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jerryking : paul_martin   4

All that's off table is chance to have finger on trigger
24 Feb 2005| The Globe and Mail [Toronto, Ont] A.4. | Paul Koring.

"[Paul Martin] hasn't been able to control the agenda," Mr. [David Biette] said. "He said he wanted better relations [with Washi...
Paul_Martin  NORAD  crossborder 
march 2013 by jerryking
Martin's missile fumble
February 24, 2005 | The Globe and Mail | editorials.

On the issue of ballistic missile defence, as on so many others, Paul Martin has shown exceptionally poor leadership. It has been clear since he became prime minister that, if Mr. Martin had his
way, Canada would sign on to the U.S. system for protecting North America from missile attack. One of his leading aims when he took the job was to shore up Canada's relationship with the United States after the rift over the war in Iraq. Joining missile defence was a heaven-sent chance to do it. Since the early days of the Cold War, Canada has worked hand in hand with the United States on the defence of our shared continent. Missile defence is clearly in that tradition. What Washington was asking of Ottawa was
remarkably modest: a mainly symbolic sign-on, with no risk or cost to this country. If Mr. Martin had been wiser, he would have taken a position right at the start of his prime ministership and said yes, of course Canada will join. Instead, he delayed and, yes, dithered, allowing himself to be overmatched by opposition critics and a vocal minority of his own party. In the process,he showed himself too weak to prevail on an issue that affects our relationship with our closest ally, friend and trading partner.
Paul_Martin  crossborder  editorials 
march 2013 by jerryking
Another tragic chapter in Canada’s aboriginal saga? - The Globe and Mail
LAWRENCE MARTIN

Special to The Globe and Mail

Published Tuesday, Jan. 08 2013
Under the Conservatives, first nations have not been spared budget cuts. They say the cuts have hurt badly. But even if there’s more money and it’s wisely spent, money isn’t the solution to what ails native people. The problems, the controversies – on housing, health care, alcoholism, land claims, resource revenue, resource exploitation – are too many to count.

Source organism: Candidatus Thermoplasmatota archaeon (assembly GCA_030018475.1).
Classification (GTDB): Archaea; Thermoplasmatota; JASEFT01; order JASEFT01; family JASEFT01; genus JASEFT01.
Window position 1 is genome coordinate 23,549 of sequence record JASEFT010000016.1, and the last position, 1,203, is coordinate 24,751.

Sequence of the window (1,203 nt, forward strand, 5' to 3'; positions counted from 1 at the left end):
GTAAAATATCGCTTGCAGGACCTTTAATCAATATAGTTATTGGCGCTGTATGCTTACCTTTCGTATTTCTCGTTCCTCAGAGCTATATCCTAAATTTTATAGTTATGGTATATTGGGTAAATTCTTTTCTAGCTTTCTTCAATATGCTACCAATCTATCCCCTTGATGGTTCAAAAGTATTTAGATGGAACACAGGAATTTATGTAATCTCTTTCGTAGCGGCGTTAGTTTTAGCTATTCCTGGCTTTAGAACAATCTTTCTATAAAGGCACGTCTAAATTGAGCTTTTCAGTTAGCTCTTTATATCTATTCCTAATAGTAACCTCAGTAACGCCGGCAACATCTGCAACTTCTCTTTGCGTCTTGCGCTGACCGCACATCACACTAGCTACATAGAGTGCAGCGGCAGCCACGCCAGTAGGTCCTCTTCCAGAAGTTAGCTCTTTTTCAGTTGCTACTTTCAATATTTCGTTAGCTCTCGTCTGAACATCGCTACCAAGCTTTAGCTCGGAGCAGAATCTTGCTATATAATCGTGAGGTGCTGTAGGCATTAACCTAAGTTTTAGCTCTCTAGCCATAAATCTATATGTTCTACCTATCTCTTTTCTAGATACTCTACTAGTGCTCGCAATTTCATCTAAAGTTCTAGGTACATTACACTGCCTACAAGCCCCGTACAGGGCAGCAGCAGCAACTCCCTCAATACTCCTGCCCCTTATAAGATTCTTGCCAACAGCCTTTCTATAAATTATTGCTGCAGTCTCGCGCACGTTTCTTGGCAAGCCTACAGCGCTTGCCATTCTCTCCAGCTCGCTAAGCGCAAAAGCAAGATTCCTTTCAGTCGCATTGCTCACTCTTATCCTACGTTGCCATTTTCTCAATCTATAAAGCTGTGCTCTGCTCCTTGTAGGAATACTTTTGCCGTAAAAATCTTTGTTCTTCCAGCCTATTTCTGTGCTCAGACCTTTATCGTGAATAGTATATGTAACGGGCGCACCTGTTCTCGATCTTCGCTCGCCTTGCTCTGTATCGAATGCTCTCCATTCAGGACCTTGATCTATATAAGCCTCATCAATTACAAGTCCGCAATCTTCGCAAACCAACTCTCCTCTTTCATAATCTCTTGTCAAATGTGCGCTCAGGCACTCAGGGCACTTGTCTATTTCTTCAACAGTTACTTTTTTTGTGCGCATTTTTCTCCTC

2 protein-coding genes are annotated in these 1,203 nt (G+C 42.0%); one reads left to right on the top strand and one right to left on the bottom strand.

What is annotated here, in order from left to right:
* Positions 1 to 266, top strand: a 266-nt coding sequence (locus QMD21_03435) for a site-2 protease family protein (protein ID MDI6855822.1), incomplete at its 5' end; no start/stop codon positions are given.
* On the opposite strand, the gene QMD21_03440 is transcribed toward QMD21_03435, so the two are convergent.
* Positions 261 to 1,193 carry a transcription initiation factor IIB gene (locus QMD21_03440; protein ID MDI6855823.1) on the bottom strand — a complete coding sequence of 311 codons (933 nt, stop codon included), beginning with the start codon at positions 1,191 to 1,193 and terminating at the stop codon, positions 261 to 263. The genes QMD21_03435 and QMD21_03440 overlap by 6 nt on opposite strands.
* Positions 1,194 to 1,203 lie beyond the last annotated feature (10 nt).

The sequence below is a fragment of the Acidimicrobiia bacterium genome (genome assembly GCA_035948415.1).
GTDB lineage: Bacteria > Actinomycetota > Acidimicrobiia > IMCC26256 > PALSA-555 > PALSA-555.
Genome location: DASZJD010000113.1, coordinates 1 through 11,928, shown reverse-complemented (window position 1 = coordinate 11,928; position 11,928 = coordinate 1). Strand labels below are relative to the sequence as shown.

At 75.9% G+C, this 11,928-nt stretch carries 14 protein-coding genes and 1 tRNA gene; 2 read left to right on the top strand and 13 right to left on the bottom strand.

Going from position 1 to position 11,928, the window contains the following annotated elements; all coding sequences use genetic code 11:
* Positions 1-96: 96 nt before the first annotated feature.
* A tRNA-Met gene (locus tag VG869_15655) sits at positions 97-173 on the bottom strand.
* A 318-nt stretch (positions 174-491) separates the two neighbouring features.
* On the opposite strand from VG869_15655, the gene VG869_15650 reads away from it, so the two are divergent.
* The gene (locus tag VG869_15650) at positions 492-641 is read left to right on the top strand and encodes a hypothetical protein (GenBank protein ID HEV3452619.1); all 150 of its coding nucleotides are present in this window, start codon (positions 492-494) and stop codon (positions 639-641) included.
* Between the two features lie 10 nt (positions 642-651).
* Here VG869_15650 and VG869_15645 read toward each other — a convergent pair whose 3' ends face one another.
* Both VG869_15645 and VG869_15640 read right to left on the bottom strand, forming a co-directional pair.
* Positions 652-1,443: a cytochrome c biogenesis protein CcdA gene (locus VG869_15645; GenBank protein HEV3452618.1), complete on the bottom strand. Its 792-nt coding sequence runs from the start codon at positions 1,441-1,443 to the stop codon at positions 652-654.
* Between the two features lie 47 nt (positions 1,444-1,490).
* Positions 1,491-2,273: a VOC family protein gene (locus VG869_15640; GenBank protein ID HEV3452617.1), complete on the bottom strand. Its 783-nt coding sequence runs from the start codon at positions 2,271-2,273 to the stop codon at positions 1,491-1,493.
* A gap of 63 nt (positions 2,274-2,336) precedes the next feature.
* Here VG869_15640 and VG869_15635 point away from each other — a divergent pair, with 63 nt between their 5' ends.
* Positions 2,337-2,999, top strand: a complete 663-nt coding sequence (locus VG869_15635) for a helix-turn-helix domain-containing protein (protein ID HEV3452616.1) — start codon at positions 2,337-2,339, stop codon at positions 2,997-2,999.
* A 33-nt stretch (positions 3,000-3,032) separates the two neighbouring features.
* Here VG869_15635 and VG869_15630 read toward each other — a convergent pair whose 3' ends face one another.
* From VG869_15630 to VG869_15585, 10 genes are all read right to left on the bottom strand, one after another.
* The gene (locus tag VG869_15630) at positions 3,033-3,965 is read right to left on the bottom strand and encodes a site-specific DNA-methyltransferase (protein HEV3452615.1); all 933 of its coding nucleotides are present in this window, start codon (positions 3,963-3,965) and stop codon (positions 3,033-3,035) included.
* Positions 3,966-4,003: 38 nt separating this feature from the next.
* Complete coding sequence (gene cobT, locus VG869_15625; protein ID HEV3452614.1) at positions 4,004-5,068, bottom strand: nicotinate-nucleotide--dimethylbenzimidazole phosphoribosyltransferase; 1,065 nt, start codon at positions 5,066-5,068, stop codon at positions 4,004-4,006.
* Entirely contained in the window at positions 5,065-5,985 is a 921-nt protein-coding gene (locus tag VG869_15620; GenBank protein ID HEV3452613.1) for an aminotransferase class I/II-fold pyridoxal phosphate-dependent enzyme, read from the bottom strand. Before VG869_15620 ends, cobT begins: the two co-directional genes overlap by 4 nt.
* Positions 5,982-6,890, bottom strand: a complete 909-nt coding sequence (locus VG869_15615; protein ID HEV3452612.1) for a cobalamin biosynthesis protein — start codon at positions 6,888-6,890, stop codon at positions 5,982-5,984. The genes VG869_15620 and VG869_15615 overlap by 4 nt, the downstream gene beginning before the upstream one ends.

The Idle No More movement and Chief Spence’s hunger strike have served the purpose of bringing the issues to the forefront with a Conservative government they claim has been hostile to their interests. It’s hoped that a meeting with the Prime Minister on Friday will set a new working agenda for action. If that agenda is compromised or derailed by revelations of a spending scandal on the reserves, another tragic chapter in our aboriginal saga is upon us.
Lawrence_Martin  aboriginals  Paul_Martin  Stephen_Harper  alcoholism  Jean_Chrétien  Idle_No_More  land_claim_settlements  budget_cuts 
january 2013 by jerryking
Cementing our hobbled global status
February 2005 | G&M | John Ibbitson.

The decision to say no to missile defence will not delay opening the U.S. border to beef exports, or lead to new tariffs on Canadian wheat. The damage is subtler than that. It takes the form of a new indifference, bordering on contempt, from within the Pentagon and State Department toward Canada's defence and foreign policy.

It manifests itself in a deeply discounted assessment in the White House of Paul Martin's abilities as a leader and his trustworthiness as an ally -- although, interestingly, there is almost as much frustration with Conservative Leader Stephen Harper.
And it entrenches an international assessment that Canada is so weak and fractured internally that domestic political considerations are the sole determinant of Canadian foreign policy. Domestic politics have, of course, played a dominant role in Canadian military and foreign policy from conscription to the Vietnam War to the invasion of Iraq. But successful states should be able to act in the global arena as independent players.
crossborder  John_Ibbitson  Paul_Martin  leadership  foreign_policy  fractured_internally 
september 2012 by jerryking

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